gen benzo[a]pyrene-7,8-dihyrodiol to benzo[a]pyrene-diol epox-
Some authors have postulated that inhibition of cyclooxygenase-2
COX-expression in oral carcinogenesisD A Ribeiro and C T F Oshima
Figure 3 Immunohistochemical staining for COX-2; (a) rat control epithelium; (b) epithelium of the rat 4 weeks after the initation of 4-nitroquinoline
1-oxide administration; (c) pre-neoplastic lesion after 12 weeks of carcinogen administration and (d) squamous cell carcinoma of well differentiated
type (×100 magnification).
Figure 4 COX-2 labelling index in the nega-
tive control (zero) and those exposed to 4-
nitroquinoline 1-oxide for 4, 12 and 20 weeks.
Values were expressed as means ± S.D.
∗P < 0.05 when compared to negative control
expression could be an approach to preventing head and neck can-
cer.30However, additional studies are still needed to determine
why and how COX-2 expression is increased as well as which of
these mechanisms are important in oral carcinogenesis, specially
at early phases.
In humans, only a small portion of initial lesions develop oral
carcinomas.10Therefore, the challenge is to identify which le-
sions have real malignant potential. Previous studies conducted by
our group have evidenced putative biomarkers involved in 4NQO-
induced tongue carcinogenesis such as bcl-2/bax, GST-P, survivin
and inducible nitric oxide for better understanding oral cancer
pathogenesis.10–12,31In this study, strong positive expression of
COX-2 was found in oral pre-malignant lesions and oral squa-
mous cell carcinomas following 12 and 20 weeks exposure to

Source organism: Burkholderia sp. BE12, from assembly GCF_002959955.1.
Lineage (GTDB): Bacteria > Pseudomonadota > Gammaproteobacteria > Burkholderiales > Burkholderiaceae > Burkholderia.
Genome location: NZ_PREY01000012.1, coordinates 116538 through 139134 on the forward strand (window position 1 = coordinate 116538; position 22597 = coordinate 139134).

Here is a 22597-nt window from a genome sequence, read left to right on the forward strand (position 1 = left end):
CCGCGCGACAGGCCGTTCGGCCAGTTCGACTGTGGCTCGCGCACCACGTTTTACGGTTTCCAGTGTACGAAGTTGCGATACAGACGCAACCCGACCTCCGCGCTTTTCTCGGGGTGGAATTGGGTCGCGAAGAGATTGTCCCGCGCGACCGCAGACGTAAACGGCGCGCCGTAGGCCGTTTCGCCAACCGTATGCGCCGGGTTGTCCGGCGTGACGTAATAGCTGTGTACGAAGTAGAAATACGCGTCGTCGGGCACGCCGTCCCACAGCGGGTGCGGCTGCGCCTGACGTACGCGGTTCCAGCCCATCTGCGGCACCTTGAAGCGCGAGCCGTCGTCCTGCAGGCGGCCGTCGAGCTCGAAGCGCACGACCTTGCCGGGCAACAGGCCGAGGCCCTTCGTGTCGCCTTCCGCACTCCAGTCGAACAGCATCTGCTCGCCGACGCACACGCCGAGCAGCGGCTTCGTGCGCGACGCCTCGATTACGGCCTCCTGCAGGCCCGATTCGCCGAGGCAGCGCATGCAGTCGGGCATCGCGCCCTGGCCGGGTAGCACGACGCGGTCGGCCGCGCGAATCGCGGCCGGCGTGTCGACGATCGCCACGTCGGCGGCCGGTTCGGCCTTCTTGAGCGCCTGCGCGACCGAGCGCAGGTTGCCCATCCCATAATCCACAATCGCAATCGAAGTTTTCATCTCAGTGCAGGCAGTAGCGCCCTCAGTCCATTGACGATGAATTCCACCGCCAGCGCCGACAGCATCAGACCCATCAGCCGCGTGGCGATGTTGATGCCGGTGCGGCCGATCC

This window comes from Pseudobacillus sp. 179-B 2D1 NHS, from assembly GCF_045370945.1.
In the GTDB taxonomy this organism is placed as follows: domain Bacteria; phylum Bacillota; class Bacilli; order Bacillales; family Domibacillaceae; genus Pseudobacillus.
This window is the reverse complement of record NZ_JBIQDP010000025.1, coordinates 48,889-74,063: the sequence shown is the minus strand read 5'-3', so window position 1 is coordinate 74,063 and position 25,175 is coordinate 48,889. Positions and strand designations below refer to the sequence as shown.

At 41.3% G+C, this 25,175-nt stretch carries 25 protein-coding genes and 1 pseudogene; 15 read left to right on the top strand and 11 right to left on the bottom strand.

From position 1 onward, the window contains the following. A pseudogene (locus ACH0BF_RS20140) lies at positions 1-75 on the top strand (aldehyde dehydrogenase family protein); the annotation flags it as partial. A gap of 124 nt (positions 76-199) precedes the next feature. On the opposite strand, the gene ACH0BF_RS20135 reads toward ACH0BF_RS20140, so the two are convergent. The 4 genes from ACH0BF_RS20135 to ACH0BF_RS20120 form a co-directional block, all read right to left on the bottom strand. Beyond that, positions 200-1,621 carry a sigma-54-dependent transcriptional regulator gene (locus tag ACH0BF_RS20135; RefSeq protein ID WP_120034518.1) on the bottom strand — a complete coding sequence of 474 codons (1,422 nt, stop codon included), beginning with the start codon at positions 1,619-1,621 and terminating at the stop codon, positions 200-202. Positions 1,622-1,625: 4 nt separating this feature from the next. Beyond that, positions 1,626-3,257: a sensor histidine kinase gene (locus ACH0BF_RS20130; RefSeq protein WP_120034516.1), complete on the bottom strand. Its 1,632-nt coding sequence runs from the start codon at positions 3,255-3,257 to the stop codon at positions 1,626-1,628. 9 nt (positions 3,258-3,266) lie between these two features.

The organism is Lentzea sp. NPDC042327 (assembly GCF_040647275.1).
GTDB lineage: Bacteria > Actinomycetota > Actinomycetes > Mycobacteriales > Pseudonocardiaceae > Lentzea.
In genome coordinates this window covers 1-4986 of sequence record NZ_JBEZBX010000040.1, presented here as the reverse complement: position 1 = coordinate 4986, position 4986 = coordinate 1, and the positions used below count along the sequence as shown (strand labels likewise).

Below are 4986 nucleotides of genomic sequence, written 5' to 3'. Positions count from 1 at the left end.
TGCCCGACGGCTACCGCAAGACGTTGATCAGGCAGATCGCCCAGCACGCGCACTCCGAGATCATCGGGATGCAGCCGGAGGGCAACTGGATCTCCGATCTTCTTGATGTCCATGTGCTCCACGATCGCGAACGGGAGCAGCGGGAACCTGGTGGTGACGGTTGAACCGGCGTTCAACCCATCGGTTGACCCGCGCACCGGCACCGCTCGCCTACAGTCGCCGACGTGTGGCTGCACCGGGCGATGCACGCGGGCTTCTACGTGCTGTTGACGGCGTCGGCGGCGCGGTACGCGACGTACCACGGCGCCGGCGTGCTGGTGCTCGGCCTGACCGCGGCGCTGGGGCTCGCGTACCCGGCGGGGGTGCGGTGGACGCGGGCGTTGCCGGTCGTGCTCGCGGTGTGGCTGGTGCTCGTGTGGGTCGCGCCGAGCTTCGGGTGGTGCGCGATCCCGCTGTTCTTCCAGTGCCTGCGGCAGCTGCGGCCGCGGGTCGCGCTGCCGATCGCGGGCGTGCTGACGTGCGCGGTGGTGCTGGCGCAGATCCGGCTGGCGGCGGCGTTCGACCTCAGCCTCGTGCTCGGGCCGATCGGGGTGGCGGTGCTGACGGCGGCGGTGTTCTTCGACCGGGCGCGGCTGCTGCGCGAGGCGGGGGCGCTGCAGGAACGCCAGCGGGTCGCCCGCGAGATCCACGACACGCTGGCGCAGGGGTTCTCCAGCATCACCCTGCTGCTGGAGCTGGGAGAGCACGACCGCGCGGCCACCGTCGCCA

4NQO, respectively. Consistent with these findings, COX-2 ex-
pression has been shown either in pre-neoplastic lesions, such as
oral epithelial dysplasia, as well as squamous cell carcinomas of
the oral cavity (Benarjee et al., 2002).15,32It is important to stress
that the expressivity of COX-2 is partly explained by the pres-
ence of numerous cis-acting elements in the 5?-flanking region of
the COX gene.33Its mode of action in carcinogenesis includes
multiple mechanisms that may be acting at different stages of
malignant disease.34Overexpression of the COX-2 gene alters cell
latory signals.35Furthermore, studies have provided evidence that
mutant p53 gene may facilitate the COX-2 expression.36,37Be-
sides epithelial cells, our results also demmonstrated COX-2 im-
munoexpression in the endothelial cells of small blood vassels as
well as inflammatory cells present adjacent to tongue lesions (data
not shown). In fact, several authors have affirmed a link between
COX-2 levels and angiogenesis, an important mechanism of in-
vasion and consequent metastasis, with increased production of
D A Ribeiro and C T F Oshima COX-expression in oral carcinogenesis
vascular-endothelial growth factor (VEGF) and increased vascu-
larization in tumors.38Therefore, we assume that COX-2 overex-
pression is a event closely related to neoplastic conversion. These
findings are in agreement with other studies that investigated this
risk of oral cancer, such as in smokers or in alcoholism, as well as
patients diagnosed with oral dysplasia or carcinoma, remains to be
Falaguera Ardanaz for their technical assistance. This work was
supported byFAPESP(Fundac ¸˜ aode Amparo ` aPesquisadoEstado
de S˜ ao Paulo (Grant number: 07/01228-4).